A few months before I left Australia I got a letter from the bush signed “Miles Franklin”, saying that the writer had written a novel, but knew nothing of editors and publishers, and asking me to read and advise. Something about the letter, which was written in a strong original hand, attracted me, so I sent for the MS., and one dull afternoon I started to read it. I hadn’t read three pages when I saw what you will no doubt see at once — that the story had been written by a girl. And as I went on I saw that the work was Australian — born of the bush. I don’t know about the girlishly emotional parts of the book — I leave that to girl readers to judge; but the descriptions of bush life and scenery came startlingly, painfully real to me, and I know that, as far as they are concerned, the book is true to Australia — the truest I ever read. I wrote to Miles Franklin, and she confessed that she was a girl. I saw her before leaving Sydney. She is just a little bush girl, barely twenty-one yet, and has scarcely ever been out of the bush in her life. She has lived her book, and I feel proud of it for the sake of the country I came from, where people toil and bake and suffer and are kind; where every second sun-burnt bushman is a sympathetic humorist, with the sadness of the bush deep in his eyes and a brave grin for the worst of times, and where every third bushman is a poet, with a big heart that keeps his pockets empty.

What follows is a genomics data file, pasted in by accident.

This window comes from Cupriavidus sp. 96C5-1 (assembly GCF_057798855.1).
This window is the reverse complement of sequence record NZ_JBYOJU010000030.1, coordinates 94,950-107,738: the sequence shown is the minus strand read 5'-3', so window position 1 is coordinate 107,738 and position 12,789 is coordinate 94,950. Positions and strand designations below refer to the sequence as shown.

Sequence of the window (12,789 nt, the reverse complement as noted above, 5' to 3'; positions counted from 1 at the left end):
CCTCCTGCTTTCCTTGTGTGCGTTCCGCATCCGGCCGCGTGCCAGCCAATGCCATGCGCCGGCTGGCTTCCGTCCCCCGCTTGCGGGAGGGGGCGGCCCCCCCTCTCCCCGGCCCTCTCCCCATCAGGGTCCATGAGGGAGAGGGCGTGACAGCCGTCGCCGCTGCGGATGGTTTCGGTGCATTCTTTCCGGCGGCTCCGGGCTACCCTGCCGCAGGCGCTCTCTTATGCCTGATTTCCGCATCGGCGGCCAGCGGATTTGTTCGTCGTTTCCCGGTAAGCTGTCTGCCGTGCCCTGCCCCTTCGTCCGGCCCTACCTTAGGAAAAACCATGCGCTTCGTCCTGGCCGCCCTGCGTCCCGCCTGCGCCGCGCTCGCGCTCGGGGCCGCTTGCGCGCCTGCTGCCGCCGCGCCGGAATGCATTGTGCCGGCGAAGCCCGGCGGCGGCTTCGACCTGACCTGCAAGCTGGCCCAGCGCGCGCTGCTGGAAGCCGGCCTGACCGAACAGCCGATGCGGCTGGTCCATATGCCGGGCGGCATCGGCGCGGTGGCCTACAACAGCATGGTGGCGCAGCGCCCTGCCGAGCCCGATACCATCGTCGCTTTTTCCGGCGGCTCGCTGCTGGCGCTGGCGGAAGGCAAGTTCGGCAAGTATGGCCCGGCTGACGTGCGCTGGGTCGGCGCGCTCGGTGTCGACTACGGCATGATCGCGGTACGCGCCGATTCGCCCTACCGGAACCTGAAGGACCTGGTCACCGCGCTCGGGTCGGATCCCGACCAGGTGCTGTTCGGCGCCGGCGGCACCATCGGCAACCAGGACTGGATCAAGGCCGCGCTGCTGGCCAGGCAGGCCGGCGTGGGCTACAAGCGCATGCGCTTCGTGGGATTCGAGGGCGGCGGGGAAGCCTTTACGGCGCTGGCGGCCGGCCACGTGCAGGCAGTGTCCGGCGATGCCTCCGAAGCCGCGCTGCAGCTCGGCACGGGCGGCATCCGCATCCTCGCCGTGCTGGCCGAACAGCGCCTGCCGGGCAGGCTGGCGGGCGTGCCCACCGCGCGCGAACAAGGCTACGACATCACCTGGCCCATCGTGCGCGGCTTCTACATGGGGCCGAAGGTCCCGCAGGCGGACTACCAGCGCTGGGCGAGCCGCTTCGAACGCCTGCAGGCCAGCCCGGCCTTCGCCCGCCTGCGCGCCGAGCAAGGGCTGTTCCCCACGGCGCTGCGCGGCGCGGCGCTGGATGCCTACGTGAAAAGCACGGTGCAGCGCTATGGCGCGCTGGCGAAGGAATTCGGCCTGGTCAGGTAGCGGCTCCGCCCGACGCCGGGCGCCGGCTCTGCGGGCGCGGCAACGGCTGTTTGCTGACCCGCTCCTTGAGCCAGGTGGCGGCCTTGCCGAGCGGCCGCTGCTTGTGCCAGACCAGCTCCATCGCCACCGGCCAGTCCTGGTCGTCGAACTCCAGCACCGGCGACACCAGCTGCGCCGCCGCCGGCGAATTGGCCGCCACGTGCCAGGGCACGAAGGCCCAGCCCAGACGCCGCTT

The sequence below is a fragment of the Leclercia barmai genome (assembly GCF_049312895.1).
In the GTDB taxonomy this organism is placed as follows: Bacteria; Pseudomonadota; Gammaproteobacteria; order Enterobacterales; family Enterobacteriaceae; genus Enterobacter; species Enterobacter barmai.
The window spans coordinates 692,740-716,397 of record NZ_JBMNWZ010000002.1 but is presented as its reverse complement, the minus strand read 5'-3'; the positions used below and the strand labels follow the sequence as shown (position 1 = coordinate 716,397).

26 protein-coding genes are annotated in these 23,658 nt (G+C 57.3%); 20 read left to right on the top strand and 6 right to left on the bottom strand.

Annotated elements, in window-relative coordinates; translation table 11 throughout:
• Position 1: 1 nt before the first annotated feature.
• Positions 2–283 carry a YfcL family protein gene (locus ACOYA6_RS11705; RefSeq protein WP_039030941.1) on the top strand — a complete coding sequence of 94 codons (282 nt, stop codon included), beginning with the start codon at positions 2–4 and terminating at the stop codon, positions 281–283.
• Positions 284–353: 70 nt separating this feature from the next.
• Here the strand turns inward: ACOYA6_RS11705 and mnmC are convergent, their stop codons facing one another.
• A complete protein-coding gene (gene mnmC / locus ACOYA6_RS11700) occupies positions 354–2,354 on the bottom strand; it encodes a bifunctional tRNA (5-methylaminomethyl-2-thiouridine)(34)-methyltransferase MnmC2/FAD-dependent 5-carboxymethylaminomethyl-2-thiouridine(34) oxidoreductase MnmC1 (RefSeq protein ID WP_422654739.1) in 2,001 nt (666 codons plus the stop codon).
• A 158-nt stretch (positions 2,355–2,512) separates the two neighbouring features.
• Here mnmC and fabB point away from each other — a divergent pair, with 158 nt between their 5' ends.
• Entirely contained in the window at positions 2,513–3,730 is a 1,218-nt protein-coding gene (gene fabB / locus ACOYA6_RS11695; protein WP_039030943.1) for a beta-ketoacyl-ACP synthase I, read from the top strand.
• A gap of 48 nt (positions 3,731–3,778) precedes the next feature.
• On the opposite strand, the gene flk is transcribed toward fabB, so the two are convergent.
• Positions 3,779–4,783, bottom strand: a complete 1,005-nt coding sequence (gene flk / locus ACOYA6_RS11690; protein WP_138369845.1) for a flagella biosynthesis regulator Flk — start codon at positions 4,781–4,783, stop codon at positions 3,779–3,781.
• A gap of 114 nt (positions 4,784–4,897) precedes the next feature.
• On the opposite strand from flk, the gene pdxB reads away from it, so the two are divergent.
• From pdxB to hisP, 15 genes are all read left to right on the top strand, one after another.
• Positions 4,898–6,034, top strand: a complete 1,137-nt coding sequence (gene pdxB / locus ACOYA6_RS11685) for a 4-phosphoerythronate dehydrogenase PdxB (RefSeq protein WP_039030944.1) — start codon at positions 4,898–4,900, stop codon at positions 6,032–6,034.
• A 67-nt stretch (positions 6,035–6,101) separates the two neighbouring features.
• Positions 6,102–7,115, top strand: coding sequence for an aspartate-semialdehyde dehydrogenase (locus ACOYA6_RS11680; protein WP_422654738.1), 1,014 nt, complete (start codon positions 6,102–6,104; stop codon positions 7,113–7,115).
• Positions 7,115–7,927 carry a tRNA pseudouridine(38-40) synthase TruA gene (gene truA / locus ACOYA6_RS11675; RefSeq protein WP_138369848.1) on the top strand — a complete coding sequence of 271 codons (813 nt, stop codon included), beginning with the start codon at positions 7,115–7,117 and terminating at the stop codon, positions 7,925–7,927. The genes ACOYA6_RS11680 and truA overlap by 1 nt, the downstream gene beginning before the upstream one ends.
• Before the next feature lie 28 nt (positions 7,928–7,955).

England, April 1901
Last updated Sunday, March 27, 2016 at 11:54